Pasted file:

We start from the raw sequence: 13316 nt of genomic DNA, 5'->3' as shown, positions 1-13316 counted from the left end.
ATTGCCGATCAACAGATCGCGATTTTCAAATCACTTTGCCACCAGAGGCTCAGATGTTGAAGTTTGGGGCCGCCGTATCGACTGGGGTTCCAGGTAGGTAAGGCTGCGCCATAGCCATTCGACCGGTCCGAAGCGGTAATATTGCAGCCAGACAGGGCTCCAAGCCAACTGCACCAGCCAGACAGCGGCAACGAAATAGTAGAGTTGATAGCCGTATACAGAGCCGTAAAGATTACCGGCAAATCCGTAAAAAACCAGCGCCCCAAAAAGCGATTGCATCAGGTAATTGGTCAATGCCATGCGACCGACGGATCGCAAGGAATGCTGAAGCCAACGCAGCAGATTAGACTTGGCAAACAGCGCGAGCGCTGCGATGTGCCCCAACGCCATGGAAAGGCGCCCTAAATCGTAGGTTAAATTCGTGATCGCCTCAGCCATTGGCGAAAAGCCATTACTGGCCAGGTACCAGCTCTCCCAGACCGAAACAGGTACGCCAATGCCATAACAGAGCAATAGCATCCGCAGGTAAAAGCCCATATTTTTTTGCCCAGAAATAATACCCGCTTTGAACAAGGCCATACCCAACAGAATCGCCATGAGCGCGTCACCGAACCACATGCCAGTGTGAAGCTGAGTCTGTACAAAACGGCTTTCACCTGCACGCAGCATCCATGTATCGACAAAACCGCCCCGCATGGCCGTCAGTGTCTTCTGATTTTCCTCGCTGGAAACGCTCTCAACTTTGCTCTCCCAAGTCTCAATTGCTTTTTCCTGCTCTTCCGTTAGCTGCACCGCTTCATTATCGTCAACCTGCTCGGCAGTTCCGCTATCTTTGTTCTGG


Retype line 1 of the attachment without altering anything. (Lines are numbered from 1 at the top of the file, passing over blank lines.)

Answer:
We start from the raw sequence: 13316 nt of genomic DNA, 5'->3' as shown, positions 1-13316 counted from the left end.